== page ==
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  1. #136
    Ultimate Member Ascended's Avatar
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    Birthright might be my favorite origin if Waid had stuck the landing. The idea of Lex attacking Metropolis with a holographic Kryptonian army just doesn't work for me, as far as origins go. But the first half is some of the best Superman/Clark Kent stuff I've ever read. I adore that first half of the series!

    Morrison's Action origin is my favorite, hands down, but if Waid had pulled off a better ending for Birthright it'd give Morrison a real fun for his money.
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  2. #137
    Incredible Member kingaliencracker's Avatar
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    Quote Originally Posted by Ascended View Post
    Birthright might be my favorite origin if Waid had stuck the landing. The idea of Lex attacking Metropolis with a holographic Kryptonian army just doesn't work for me, as far as origins go. But the first half is some of the best Superman/Clark Kent stuff I've ever read. I adore that first half of the series!

    Morrison's Action origin is my favorite, hands down, but if Waid had pulled off a better ending for Birthright it'd give Morrison a real fun for his money.
    As I said, Birthright is flawed. On top of the holographic attack, the whole "soul vision" business seemed way too preachy to me.

    But even with its flaws, it's very well written I think and you can tell Mark Waid cares about the character.

  3. #138
    Astonishing Member superduperman's Avatar
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    Quote Originally Posted by kingaliencracker View Post
    Birthright is my favorite contemporary origin, which I feel bad about saying now considering how mad I was that it usurped Man of Steel as the definitive origin at the time.

    But Birthright not only checked all the boxes, but it also had real emotional depth and was well-written. Not everything was perfect, but it's the best out of the bunch IMO.
    I think this is the only reason it never caught on. People were pissed it replaced MOS. DC has this real bad habit of dropping things on people at the last minute. "Oh, BTW, this is meant to replace the already existing origin". They pulled the same stunt with New 52. Which makes me think it was a last minute decision to begin with.
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  4. #139
    Father Son Kamehameha < Kuwagaton's Avatar
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    I was very into Birthright being the official origin because Man of Steel wasn't at all appropriate for what they were trying to do with the regular books. A fitting origin is better off canon while a "better" origin can merely be its own thing. BR is sappy and incredibly passive but to my own surprise, I guess it's my favorite. It covers more of the character than Man and Superman. Morrison's run was beautiful but really a mess when it comes to rebooting the character.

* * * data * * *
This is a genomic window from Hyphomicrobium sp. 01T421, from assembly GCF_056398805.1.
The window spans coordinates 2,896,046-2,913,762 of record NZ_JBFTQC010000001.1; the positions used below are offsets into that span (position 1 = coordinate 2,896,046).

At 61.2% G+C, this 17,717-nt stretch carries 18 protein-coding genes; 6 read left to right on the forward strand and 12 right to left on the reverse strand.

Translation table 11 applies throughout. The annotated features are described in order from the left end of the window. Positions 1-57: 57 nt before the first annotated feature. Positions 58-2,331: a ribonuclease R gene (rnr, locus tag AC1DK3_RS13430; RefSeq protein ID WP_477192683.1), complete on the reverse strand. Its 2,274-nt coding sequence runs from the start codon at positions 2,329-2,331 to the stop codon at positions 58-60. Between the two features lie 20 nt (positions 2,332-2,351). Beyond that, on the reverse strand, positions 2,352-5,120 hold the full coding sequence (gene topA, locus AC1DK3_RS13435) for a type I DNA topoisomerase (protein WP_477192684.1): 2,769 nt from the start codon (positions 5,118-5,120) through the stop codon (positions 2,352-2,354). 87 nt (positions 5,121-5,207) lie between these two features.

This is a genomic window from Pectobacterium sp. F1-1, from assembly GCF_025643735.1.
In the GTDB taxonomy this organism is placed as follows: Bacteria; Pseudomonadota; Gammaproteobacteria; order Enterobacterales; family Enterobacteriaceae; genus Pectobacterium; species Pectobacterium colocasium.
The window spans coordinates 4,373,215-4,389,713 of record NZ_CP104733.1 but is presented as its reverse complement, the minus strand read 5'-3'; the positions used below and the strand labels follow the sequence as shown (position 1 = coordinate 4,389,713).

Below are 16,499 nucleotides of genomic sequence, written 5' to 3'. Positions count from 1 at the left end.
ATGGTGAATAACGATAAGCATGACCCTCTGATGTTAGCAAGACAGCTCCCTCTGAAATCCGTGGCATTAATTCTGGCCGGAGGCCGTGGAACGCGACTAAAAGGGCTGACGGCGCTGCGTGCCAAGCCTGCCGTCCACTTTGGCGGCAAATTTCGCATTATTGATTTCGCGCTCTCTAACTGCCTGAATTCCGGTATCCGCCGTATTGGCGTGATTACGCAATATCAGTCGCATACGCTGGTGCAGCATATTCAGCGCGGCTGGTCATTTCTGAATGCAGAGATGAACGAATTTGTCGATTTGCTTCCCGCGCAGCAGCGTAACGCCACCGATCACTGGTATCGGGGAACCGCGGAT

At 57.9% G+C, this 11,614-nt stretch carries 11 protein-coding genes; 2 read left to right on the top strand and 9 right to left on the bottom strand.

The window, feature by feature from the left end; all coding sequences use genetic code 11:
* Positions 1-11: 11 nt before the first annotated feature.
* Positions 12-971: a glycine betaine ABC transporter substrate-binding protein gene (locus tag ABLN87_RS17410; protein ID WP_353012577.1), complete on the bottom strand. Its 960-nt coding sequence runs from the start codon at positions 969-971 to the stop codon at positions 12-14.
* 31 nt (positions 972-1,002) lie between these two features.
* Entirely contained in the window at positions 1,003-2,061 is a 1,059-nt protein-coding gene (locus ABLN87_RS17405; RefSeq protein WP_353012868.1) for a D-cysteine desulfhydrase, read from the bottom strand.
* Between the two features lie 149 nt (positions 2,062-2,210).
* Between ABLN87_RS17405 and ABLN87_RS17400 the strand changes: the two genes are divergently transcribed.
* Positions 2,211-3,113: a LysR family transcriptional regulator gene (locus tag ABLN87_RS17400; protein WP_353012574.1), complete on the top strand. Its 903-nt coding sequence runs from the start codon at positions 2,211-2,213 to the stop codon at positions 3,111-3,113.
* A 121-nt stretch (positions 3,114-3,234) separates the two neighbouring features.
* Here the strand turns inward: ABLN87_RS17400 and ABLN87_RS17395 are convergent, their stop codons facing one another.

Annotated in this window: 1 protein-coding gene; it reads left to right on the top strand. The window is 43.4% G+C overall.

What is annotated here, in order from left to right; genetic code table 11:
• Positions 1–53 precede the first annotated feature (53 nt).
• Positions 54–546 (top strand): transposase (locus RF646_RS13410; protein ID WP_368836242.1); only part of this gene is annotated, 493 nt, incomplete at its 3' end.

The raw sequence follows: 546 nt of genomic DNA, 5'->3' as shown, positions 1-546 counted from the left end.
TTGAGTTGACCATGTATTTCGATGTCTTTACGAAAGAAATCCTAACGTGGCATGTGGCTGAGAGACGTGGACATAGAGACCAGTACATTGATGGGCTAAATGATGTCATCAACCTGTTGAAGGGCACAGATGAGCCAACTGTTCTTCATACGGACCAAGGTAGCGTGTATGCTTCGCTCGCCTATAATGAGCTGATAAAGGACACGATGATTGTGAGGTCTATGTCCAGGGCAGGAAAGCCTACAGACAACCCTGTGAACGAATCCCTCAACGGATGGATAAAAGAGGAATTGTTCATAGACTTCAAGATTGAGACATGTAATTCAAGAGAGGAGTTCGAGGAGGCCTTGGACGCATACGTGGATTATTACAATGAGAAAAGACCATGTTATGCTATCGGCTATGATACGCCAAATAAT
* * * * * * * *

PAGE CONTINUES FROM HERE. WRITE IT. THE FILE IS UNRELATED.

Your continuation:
Secret Origin by Johns wasn't great, but it wasn't terrible. Year One #1 is terrible. I can't finish it tbh. Still no reason to drag Miller personally but I can only hope to tolerate the next two issues. But for any synergy with Bendis, again, that would be fine with me. Whether or not Jor El goes to the past, I think that relationship and the Legion relationship as defined by Johns are defunct.
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  5. #140
    Ultimate Member Ascended's Avatar
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    Quote Originally Posted by kingaliencracker View Post
    As I said, Birthright is flawed. On top of the holographic attack, the whole "soul vision" business seemed way too preachy to me.

    But even with its flaws, it's very well written I think and you can tell Mark Waid cares about the character.
    I never took the soul vision in a literal, religion-y way. To me, it was Clark viewing energy wavelengths he didn't have names for because humanity hadn't discovered them yet, and making up names he thought sounded appropriate. So to that end I was never bothered by it. It was just Clark looking at.....some kind of bio-electromagnetic energy?

    But I can totally see why people would take it a different way and have a problem with it.

    I think the whole narrative starts to fall apart once Clark reaches Metropolis but its still one of the best origins and Waid, you could tell he was all in and really feeling the story.

    For what its worth I can nitpick even Morrison's origin so its not like Im really knocking Waid yknow?
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  6. #141
    Incredible Member kingaliencracker's Avatar
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    Quote Originally Posted by superduperman View Post
    I think this is the only reason it never caught on. People were pissed it replaced MOS. DC has this real bad habit of dropping things on people at the last minute. "Oh, BTW, this is meant to replace the already existing origin". They pulled the same stunt with New 52. Which makes me think it was a last minute decision to begin with.
    From what I understand, Birthright (as initially conceived) was supposed to be an Ultimate-type story that setup a Superman in the contemporary world. The editor at the time (who I believe was Berganza but someone correct me if that's wrong) began telling the other writers to start referencing Birthright in their stories, and also told the artists to use Birthright as the model for Krypton and Kryptonians. Then we got the shoehorned "Futuresmiths" #200 issue in which Superman "chooses" (?) the Birthright timeline. Then Mark Waid came out and said it was canon. It was all a confusing mess, because while Birthright was good it significantly contradicted Superman's post-Crisis continuity (not to mention that it was clearly supposed to be set in the present) and when you asked anyone at DC who frequented the message boards at the time how it all worked, they would usually give you the runaround. Then Birthright was replaced 2 years later by the changes in Infinite Crisis, which itself wasn't fully told until 4 years later in Secret Origin, which was wiped out less than a year after it's final issue was published with The New 52.